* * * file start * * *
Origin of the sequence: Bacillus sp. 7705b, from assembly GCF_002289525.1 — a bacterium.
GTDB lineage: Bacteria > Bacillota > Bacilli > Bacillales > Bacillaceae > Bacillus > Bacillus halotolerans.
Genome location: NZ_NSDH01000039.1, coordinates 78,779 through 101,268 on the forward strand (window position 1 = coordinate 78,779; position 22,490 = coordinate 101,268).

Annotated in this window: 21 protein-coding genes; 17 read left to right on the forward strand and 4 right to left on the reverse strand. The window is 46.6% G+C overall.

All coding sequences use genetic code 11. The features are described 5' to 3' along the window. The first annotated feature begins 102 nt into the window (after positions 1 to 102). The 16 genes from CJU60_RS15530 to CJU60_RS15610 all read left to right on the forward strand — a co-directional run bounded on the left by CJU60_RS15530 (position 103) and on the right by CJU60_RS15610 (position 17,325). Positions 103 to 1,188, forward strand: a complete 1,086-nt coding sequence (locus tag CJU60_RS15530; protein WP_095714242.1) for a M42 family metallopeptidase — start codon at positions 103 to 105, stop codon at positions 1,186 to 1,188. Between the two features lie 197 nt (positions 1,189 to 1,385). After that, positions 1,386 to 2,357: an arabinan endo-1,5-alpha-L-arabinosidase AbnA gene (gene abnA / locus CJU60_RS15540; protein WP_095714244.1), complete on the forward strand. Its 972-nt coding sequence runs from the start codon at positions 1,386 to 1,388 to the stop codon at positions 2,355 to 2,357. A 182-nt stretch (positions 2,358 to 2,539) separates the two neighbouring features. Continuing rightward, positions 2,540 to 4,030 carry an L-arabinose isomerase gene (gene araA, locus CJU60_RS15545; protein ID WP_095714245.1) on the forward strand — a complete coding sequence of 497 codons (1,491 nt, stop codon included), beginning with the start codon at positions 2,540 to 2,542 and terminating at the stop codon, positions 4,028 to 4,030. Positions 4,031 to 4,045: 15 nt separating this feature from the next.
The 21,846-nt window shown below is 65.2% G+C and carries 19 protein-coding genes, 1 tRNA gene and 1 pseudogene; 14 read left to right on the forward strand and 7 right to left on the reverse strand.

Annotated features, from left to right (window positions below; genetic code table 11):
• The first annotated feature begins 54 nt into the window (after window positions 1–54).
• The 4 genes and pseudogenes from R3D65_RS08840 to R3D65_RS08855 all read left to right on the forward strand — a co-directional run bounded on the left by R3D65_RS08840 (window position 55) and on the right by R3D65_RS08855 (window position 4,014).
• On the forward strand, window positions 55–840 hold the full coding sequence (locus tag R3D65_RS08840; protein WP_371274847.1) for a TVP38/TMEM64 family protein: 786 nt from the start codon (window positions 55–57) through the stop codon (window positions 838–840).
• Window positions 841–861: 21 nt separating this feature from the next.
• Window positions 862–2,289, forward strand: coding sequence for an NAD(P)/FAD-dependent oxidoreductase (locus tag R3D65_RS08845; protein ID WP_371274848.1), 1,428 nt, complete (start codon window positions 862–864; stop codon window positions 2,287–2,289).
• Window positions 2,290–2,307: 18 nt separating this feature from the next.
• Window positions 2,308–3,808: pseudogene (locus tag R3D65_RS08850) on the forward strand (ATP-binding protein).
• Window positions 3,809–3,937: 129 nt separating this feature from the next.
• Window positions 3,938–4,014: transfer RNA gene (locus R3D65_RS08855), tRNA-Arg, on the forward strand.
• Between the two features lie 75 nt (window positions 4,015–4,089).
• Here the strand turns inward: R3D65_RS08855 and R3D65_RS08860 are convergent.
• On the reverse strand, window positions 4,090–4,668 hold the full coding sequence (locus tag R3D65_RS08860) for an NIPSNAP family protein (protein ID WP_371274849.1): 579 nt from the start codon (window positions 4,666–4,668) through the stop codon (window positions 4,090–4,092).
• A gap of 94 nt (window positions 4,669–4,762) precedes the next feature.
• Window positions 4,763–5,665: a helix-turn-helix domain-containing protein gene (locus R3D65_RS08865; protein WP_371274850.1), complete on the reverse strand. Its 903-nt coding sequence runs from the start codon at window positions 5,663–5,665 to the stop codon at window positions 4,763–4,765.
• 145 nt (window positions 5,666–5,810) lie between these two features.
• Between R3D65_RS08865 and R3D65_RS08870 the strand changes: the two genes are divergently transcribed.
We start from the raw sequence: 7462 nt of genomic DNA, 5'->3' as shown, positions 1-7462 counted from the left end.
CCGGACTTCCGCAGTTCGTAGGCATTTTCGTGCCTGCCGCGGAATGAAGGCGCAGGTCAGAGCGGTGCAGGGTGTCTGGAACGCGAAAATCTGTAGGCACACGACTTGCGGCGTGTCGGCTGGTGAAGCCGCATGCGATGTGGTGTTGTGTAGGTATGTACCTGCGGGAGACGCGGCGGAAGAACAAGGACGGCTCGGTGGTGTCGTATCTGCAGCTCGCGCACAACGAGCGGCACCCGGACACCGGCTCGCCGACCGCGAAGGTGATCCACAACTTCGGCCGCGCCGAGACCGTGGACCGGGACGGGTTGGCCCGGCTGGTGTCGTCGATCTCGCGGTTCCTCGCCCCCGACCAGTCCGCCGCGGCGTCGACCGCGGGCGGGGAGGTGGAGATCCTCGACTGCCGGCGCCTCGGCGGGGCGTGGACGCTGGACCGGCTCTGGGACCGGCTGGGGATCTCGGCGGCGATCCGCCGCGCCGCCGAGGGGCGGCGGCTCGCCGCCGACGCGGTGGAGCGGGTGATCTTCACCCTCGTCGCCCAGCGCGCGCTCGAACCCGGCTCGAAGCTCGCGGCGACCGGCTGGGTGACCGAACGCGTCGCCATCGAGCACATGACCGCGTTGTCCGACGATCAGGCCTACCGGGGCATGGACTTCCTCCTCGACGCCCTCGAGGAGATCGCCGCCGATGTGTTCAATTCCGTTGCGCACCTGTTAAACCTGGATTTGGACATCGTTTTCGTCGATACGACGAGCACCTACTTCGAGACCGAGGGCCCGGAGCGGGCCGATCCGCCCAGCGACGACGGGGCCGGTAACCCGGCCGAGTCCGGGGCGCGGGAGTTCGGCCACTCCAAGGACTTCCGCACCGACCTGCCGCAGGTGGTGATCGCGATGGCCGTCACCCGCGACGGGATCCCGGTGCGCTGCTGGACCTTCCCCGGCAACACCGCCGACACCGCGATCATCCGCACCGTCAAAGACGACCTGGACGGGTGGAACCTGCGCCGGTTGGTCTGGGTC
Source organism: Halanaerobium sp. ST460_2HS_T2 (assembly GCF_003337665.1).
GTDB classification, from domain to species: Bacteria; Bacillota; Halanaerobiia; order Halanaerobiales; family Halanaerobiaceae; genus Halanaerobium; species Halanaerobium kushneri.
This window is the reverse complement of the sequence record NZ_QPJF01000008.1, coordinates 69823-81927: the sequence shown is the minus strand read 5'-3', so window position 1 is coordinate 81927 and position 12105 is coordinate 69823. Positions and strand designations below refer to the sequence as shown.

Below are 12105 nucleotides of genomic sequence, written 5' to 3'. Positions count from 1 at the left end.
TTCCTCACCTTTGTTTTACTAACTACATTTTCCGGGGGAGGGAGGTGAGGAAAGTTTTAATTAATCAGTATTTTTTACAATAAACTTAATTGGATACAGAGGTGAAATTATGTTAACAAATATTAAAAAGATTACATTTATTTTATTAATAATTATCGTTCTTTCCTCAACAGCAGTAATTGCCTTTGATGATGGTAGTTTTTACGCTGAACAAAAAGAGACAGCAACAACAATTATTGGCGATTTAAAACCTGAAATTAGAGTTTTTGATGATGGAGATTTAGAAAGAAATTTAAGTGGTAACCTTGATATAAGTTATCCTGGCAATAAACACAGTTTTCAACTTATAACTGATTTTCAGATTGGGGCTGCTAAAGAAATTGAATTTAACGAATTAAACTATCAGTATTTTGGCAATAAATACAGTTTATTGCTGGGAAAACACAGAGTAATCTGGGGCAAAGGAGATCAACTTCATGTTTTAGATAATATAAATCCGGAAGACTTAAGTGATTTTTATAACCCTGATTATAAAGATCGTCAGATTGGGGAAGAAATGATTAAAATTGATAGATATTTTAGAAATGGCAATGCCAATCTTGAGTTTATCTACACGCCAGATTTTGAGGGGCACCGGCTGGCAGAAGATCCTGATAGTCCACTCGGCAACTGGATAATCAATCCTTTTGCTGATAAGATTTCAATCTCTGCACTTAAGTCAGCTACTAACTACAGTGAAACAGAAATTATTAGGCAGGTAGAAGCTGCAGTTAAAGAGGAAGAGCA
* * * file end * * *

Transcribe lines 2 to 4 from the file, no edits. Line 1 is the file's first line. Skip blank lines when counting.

GTDB lineage: Bacteria > Bacillota > Bacilli > Bacillales > Bacillaceae > Bacillus > Bacillus halotolerans.
Genome location: NZ_NSDH01000039.1, coordinates 78,779 through 101,268 on the forward strand (window position 1 = coordinate 78,779; position 22,490 = coordinate 101,268).

Annotated in this window: 21 protein-coding genes; 17 read left to right on the forward strand and 4 right to left on the reverse strand. The window is 46.6% G+C overall.